The agreement also includes asbestos assessment and remediation for Tustin residents and businesses and demolition of the hangar to stabilize the site.

During Friday's emergency session, Tustin officials also announced plans to immediately expand cleanup services available from Envirocheck, a certified asbestos contractor, which began fire debris assessment and cleanup activities in the Tustin community on Thursday. The company has a phone number for Tustin residents and businesses with fire-related debris, which people should not touch on their own. It is 714-937-0750.

Meanwhile, Orange County Supervisors will hold a special meeting Monday to consider ratifying an emergency proclamation making it easier to deal with the health and environmental fallout from a fire that destroyed

The South Coast Air Quality Management District announced that testing of debris and ash collected in public areas near the hangar tested positive for asbestos. In response to the toxic debris, the County of Orange Emergency Operations Center's Incident Command has been activated.''

Orange County health officials urged people in the area to limit their exposure to the smoke and ash.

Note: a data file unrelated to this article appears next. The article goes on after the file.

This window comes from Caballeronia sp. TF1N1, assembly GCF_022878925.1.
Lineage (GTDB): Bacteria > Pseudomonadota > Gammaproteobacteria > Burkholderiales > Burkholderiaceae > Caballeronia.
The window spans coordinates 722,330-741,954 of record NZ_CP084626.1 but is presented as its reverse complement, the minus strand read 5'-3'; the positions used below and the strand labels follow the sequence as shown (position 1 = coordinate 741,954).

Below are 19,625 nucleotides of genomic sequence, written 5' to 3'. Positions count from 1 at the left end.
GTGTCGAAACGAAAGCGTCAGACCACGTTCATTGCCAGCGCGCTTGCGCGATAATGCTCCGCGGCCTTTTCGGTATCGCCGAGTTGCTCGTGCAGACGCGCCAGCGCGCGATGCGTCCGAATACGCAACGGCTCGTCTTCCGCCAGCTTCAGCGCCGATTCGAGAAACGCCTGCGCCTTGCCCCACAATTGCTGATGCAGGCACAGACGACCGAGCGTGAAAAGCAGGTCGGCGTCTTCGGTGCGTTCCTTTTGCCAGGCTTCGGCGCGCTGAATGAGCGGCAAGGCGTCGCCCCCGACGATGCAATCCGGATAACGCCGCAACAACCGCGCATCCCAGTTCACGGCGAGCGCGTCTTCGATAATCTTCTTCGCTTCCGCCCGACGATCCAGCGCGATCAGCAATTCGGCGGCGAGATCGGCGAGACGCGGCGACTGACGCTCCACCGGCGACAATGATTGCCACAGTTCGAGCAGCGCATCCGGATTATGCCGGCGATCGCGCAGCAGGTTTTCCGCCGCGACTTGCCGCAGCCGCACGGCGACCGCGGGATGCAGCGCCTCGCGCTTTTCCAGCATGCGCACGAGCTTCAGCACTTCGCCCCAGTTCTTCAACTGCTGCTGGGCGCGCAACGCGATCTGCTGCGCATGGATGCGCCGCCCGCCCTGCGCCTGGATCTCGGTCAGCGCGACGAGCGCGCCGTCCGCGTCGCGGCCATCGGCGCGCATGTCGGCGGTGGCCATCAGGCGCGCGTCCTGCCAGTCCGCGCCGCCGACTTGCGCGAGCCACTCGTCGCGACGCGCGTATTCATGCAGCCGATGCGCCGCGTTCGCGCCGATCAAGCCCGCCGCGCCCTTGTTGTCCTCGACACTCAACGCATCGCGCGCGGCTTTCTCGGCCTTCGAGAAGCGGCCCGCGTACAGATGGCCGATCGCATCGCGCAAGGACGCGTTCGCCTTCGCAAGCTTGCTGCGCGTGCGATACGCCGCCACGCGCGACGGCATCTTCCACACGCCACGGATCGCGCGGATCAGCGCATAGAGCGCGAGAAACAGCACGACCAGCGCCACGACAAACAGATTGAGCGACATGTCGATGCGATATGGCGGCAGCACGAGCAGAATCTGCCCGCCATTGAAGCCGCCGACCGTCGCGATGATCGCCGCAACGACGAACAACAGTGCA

"Everyone should be aware of the recommended precautions to reduce the health effects of smoke and ash from building fires,'' Dr. Regina Chinsio-Kwong, Orange County Health Officer and OC Health Care Agency's Director of Public Health Services, said in a statement.

"Extra measures may be needed for those with pre-existing medical conditions like heart or lung disease, those with disabilities, older adults, children and those who may be working outdoors.''

But residents still wonder when the flames will be fully extinguished.

"Well, it's still burning. They won't let us start remediation and they can't give us any time as to when it will be out or what will happen to the building, so we're in a wait-and-see mode with toxins all around us in the neighborhood," said Chilton.

Health officials listed several measures the public can take to stay safe:

  • Avoid touching fire debris/ash or other materials unless properly trained to do so;
  • Wear protective equipment (mask/gloves) if in an area where there is high risk of encountering asbestos;
  • Remove shoes before entering a residence;
  • Keep windows closed on windy days;
  • Spray patios with water instead of sweeping them;
  • Avoid using leaf blowers;
  • Wash off ash from vehicles, outdoor toys, outdoor furniture and pets.

County officials have set up a website, www.ocgov.com/tustin, and a hotline, 714-628-7085, where the public can get updates.

Anyone with information that might be helpful to investigators was asked to call 714-573-3225. Orange County Crime Stoppers will accept anonymous tips at (855) TIP-OCCS.

Correction: An earlier version of this article misstated that the fire began about 1:30 p.m.

City News Service, Inc. contributed to this report.